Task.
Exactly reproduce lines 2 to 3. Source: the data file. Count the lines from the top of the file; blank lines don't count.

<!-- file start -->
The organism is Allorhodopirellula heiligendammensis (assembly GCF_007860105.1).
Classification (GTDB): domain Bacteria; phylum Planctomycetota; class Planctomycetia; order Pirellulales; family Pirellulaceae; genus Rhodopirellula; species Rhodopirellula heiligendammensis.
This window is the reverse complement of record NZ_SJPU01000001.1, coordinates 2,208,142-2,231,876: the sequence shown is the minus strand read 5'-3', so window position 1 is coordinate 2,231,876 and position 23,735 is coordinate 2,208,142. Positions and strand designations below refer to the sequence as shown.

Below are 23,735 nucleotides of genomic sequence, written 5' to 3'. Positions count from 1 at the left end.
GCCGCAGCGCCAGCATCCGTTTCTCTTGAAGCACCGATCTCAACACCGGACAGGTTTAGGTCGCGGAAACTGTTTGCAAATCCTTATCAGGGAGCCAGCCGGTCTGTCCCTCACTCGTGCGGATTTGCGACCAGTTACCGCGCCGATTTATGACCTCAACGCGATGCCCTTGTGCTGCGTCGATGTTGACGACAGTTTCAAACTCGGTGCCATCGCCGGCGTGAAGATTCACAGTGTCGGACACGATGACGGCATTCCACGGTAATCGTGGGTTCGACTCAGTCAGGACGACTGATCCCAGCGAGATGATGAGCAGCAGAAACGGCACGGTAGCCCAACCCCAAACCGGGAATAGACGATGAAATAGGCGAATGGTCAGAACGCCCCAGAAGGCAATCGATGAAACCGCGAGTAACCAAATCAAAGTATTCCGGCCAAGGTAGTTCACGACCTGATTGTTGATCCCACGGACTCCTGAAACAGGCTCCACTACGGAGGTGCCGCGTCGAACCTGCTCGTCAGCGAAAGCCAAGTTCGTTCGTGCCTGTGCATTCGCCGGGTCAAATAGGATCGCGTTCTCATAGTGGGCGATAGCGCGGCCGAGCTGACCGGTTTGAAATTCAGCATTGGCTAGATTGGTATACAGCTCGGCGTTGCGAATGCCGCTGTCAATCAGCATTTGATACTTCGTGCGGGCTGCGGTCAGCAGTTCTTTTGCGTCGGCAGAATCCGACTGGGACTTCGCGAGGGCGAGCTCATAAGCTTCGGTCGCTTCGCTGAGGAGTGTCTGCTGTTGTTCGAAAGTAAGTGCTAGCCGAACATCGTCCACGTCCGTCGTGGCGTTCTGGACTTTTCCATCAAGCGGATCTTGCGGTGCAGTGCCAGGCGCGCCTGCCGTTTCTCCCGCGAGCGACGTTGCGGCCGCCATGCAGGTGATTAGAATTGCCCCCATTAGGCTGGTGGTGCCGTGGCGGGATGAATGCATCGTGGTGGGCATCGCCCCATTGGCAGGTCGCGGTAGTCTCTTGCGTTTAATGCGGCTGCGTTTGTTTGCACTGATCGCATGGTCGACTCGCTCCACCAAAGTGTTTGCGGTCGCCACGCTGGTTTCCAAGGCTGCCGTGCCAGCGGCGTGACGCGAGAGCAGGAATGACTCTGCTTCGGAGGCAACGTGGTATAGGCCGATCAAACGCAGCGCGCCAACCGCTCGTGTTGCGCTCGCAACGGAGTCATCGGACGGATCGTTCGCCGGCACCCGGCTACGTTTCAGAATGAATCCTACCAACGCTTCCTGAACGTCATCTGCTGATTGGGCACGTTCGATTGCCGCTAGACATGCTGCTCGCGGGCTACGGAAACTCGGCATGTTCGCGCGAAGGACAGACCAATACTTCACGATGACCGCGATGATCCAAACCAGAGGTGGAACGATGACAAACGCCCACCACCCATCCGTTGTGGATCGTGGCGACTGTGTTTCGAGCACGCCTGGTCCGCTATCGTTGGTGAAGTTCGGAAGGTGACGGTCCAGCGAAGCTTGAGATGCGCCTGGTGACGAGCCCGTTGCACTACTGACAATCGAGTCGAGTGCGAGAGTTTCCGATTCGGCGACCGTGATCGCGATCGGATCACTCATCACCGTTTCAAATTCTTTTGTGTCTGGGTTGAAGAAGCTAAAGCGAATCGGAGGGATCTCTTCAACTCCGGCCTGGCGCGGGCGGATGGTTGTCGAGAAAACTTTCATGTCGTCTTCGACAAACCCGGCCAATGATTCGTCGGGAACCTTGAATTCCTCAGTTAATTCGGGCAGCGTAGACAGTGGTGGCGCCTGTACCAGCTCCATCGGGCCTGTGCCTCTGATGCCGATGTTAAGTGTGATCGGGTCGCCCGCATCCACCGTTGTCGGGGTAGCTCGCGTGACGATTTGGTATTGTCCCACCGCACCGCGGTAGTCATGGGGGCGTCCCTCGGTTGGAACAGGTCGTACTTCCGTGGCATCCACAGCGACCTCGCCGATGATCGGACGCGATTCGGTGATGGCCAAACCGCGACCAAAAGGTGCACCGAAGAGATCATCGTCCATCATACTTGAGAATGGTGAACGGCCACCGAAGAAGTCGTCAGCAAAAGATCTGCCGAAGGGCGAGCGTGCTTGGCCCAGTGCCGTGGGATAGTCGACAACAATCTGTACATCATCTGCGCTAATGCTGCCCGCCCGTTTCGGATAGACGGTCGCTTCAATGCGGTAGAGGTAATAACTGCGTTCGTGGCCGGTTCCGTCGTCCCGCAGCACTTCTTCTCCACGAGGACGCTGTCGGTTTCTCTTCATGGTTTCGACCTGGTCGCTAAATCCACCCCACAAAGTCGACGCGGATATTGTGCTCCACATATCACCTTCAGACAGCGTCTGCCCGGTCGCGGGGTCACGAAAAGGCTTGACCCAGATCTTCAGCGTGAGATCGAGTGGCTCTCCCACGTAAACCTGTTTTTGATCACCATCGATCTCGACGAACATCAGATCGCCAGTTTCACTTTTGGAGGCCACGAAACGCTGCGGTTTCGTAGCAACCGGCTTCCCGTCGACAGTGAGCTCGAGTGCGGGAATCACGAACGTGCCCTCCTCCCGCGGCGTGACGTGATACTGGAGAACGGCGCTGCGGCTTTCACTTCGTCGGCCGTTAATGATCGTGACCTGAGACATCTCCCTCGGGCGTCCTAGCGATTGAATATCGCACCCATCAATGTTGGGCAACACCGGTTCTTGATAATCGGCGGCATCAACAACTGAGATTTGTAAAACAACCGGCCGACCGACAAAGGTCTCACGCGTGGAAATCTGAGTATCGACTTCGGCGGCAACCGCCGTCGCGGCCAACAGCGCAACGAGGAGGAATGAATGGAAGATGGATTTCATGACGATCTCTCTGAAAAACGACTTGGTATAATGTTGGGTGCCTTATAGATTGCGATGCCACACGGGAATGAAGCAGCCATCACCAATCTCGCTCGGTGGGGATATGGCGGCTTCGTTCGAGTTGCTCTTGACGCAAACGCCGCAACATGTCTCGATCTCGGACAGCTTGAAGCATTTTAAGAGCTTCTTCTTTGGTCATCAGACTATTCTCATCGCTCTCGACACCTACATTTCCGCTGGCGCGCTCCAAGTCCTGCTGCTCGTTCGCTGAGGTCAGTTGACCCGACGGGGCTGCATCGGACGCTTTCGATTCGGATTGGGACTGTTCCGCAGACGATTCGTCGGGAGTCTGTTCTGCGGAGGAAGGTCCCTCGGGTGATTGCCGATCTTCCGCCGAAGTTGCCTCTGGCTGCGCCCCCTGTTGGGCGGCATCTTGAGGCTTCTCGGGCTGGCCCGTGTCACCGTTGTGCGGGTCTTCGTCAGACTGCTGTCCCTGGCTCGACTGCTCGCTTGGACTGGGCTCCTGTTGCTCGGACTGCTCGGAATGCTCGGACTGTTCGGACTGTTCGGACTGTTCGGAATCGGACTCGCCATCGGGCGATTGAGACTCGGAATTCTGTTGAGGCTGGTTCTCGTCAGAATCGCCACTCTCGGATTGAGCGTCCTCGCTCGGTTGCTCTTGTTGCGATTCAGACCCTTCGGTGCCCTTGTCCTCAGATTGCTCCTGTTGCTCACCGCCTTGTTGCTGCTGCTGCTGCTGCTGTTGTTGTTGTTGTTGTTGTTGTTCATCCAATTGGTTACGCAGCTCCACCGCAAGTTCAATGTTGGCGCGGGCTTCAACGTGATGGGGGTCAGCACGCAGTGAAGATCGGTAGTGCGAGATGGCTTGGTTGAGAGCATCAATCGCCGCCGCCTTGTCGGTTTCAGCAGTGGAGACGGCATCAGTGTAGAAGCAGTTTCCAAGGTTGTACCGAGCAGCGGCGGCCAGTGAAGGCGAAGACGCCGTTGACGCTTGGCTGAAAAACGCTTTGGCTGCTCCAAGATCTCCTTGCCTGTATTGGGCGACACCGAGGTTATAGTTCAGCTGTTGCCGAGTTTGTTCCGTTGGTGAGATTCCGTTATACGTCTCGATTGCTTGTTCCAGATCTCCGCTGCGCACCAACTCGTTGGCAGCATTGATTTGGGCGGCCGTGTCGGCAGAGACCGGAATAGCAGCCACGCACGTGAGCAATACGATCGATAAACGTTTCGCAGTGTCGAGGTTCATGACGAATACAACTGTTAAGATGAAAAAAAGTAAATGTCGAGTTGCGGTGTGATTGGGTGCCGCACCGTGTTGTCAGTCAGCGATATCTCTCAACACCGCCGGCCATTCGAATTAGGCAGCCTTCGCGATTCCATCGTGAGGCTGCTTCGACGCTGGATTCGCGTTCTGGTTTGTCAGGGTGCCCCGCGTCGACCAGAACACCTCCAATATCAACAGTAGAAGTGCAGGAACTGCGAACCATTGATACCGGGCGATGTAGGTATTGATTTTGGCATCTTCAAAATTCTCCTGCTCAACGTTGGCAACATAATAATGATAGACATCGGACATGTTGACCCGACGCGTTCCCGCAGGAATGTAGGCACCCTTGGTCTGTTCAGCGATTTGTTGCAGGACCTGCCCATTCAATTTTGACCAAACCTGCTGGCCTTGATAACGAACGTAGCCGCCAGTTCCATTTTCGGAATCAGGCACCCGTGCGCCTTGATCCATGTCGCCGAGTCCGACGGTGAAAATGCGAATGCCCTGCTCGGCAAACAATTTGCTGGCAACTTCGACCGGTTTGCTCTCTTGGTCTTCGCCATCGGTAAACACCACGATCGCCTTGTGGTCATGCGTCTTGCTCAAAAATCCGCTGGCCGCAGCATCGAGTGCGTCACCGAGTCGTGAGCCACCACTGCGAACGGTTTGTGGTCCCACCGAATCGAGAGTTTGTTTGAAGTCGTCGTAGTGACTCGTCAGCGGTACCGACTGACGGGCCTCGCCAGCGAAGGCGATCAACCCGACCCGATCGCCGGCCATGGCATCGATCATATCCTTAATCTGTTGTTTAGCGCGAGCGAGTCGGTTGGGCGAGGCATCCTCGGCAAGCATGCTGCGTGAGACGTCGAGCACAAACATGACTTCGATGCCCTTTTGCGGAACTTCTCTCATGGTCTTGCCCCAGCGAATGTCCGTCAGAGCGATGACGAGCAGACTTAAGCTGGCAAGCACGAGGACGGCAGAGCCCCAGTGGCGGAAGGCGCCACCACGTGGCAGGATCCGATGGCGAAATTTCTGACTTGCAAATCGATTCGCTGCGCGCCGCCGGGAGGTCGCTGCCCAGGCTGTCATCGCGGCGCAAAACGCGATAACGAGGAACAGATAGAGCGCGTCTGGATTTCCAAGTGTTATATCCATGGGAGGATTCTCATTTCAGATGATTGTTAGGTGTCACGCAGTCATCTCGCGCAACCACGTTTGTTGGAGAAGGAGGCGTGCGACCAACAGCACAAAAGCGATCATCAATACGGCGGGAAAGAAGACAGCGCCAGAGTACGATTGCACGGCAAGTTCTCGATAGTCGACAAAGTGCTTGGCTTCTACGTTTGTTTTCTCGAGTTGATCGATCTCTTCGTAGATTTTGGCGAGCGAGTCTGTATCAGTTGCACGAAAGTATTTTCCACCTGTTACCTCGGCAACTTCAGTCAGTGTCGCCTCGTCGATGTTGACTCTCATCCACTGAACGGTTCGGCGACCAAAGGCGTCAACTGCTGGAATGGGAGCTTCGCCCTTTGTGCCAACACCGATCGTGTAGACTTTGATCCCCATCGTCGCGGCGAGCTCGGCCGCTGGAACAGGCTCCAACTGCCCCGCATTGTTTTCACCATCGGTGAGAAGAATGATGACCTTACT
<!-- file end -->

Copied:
Classification (GTDB): domain Bacteria; phylum Planctomycetota; class Planctomycetia; order Pirellulales; family Pirellulaceae; genus Rhodopirellula; species Rhodopirellula heiligendammensis.
This window is the reverse complement of record NZ_SJPU01000001.1, coordinates 2,208,142-2,231,876: the sequence shown is the minus strand read 5'-3', so window position 1 is coordinate 2,231,876 and position 23,735 is coordinate 2,208,142. Positions and strand designations below refer to the sequence as shown.